Bold BBQ Sauce Flavors Winning Over Consumers

Barbecue sauce is ubiquitous in retail and many brands want in on the party. The battle for the BBQ-sauce dollar has inspired brands to get creative, often taking spiciness to the next level.

Midwestern grocery chain Hy-Vee sells more than 20 barbecue sauce brands, for example, ranging in price from $2 to $12.59 per bottle. So beloved is “BBQ” in America that even Ace Hardware joined the fray and launched its own private-label sauce, Loud Mouth, priced at $8.99.

“The barbecue sauce market is seeing its quickest growth in brands using exciting and unusual peppers, like the ghost pepper, the Carolina reaper, and the scorpion pepper,” said Eudell Watts IV, owner of Old Arthur’s Barbecue Products, to The Food Institute. “Aficionados have demonstrated their continued interest to explore and turn their barbecue into an experience.”

“Incorporating the element of heat to complement exceptional [sauce] flavor has become the current objective.”

The global barbecue sauce market is valued at nearly $2 billion and is projected to produce a compound annual growth rate of nearly 5.3% through 2029, according to Per a 2023 article by, the top-selling barbecue sauces in the U.S. are: Sweet Baby Ray’s ($198.2 million in sales in 2022); Stubb’s ($151.6 million); and Kraft ($138.1 million).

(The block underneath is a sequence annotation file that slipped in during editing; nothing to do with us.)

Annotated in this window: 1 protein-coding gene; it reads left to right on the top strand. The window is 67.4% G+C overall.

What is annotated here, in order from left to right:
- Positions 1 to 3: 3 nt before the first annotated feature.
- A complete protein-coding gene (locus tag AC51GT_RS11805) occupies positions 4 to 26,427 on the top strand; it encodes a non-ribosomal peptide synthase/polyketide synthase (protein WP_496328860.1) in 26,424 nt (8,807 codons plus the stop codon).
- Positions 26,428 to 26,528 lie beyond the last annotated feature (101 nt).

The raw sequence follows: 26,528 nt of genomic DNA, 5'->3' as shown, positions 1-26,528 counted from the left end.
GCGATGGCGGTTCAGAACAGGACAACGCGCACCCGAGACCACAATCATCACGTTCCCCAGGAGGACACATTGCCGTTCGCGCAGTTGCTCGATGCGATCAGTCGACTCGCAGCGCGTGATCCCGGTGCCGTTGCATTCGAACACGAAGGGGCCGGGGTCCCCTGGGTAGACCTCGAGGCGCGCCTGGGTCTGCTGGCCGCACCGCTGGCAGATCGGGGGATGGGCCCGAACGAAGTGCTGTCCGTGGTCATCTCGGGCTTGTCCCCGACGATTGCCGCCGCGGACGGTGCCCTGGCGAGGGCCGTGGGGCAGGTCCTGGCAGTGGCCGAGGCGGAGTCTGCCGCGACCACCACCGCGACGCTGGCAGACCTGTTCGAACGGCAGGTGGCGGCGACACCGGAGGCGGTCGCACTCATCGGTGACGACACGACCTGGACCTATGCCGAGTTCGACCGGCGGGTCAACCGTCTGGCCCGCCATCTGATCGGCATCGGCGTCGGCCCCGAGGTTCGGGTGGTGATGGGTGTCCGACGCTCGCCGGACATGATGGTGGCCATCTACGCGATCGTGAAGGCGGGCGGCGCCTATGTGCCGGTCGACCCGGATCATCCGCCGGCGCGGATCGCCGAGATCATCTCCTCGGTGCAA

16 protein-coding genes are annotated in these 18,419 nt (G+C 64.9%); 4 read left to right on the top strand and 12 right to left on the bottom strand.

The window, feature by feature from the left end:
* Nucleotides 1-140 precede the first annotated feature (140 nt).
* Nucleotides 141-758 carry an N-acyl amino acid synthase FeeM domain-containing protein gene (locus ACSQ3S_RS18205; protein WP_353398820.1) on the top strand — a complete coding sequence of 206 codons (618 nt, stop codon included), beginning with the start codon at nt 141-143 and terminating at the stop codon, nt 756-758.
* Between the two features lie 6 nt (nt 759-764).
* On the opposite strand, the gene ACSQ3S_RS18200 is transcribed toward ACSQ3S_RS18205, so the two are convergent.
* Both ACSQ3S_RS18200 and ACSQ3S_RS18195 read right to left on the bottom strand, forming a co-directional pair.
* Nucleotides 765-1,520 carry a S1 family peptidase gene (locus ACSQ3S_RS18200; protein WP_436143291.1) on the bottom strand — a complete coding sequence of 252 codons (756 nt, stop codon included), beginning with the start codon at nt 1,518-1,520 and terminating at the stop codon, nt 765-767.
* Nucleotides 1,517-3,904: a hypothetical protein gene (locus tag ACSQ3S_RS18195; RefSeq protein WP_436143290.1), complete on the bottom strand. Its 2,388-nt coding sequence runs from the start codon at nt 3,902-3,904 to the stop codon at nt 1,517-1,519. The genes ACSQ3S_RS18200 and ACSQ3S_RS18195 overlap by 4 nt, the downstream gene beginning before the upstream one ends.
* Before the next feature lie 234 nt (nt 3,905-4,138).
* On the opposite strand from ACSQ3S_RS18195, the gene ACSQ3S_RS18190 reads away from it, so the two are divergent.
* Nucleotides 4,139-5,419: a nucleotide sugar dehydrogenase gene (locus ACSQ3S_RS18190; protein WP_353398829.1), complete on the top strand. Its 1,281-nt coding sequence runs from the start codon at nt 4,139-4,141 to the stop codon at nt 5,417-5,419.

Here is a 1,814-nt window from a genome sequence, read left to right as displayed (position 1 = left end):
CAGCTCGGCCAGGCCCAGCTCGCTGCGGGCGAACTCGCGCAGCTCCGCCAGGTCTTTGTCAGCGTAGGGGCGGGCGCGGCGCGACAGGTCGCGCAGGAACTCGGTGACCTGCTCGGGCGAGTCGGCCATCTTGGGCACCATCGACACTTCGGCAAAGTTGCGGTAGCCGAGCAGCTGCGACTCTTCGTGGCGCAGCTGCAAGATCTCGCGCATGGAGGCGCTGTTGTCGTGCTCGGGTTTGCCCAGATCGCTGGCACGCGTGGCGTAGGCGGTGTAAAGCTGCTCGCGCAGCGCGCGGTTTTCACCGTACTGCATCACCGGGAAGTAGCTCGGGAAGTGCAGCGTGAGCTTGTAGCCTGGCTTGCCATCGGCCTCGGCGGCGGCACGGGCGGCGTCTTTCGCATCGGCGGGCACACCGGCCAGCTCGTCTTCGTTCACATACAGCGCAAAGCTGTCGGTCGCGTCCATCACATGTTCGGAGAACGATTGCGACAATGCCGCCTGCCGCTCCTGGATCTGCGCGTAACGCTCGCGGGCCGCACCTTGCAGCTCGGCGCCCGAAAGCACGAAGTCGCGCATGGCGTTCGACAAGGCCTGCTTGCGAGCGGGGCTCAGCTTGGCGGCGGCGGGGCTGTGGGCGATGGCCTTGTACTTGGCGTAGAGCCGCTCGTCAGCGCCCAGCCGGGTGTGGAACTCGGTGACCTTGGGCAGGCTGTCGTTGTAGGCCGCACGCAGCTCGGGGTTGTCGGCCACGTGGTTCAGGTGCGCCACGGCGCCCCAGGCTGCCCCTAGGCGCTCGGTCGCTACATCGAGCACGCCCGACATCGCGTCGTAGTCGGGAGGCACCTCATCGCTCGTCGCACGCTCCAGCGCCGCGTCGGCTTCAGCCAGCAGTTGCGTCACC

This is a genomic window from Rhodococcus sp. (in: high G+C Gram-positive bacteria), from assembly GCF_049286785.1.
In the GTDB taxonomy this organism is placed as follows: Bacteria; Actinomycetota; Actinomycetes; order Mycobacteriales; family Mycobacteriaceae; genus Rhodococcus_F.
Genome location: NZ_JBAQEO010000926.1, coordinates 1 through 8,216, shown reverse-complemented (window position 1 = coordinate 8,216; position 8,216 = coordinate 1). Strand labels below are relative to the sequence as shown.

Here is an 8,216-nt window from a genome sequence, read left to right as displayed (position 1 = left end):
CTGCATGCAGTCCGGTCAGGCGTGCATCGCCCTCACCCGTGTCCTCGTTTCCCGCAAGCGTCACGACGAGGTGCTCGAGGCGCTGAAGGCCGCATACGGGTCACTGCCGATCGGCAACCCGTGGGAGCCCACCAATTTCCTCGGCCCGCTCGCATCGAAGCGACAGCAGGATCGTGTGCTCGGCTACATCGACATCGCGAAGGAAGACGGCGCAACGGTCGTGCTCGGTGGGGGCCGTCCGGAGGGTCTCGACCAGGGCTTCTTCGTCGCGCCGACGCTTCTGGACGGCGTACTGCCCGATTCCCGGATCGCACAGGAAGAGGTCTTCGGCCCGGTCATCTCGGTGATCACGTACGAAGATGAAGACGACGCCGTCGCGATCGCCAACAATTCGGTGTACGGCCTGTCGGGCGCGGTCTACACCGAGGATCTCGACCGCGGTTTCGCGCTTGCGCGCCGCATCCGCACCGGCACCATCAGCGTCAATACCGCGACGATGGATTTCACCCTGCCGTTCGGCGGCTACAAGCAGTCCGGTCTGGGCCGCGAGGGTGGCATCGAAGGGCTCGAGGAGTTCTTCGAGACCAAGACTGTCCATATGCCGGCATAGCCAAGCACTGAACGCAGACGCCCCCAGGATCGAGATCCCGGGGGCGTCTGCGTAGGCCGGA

Fledgling brands looking to enter the challenging barbecue sauce category have turned to producing healthier-for-you options, striving to offer items without high-fructose corn syrup, for example. Lower-sugar barbecue sauce brands have now wedged their way into the BBQ aisle, offering products like these (as noted by

  • Primal Kitchen Classic BBQ Sauce
  • Stubb’s Original BBQ Sauce
  • Noble Made Classic BBQ Sauce

For many BBQ connoisseurs, smoky-sweet Kansas City-style sauces just don’t cut it anymore – even if old standbys like Sweet Baby Ray’s have stood the test of time.

“Barbecue enthusiasts have, in general, begun to incorporate [sauce] ingredients and flavors that might have earlier been considered exotic,” Watts said. “There’s a strong push for healthier options, such as gluten-free. I have seen fruit-based barbecue sauces and Asian-inspired sauces gaining popularity.”

Brand exposure plays a key role in determining the success or failure of a barbecue sauce brand. Watts, whose family began creating award-winning barbecue sauces over 160 years ago, said Old Arthur’s products have maintained strong sales due to the following tactics:

  • In-store demos
  • Pop-up restaurants
  • Offering samples at Maker’s Markets

“When standing in the sauce section, the typical shopper will usually select, by default, the sauce they can most readily recall tasting,” Watts said. “Seldom will they experiment by grabbing a new brand they’ve never tried, or (that) hasn’t been recommended.”

The Food Institute Podcast

How are foodservice consumers contending with persistent inflation? Are they eating more at home, for example, or continuing to treat themselves at their favorite restaurants? The latest episode of The Food Institute Podcast examines that topic with Krystle Mobayeni of BentoBox, who dissected rapidly evolving consumer dining dynamics.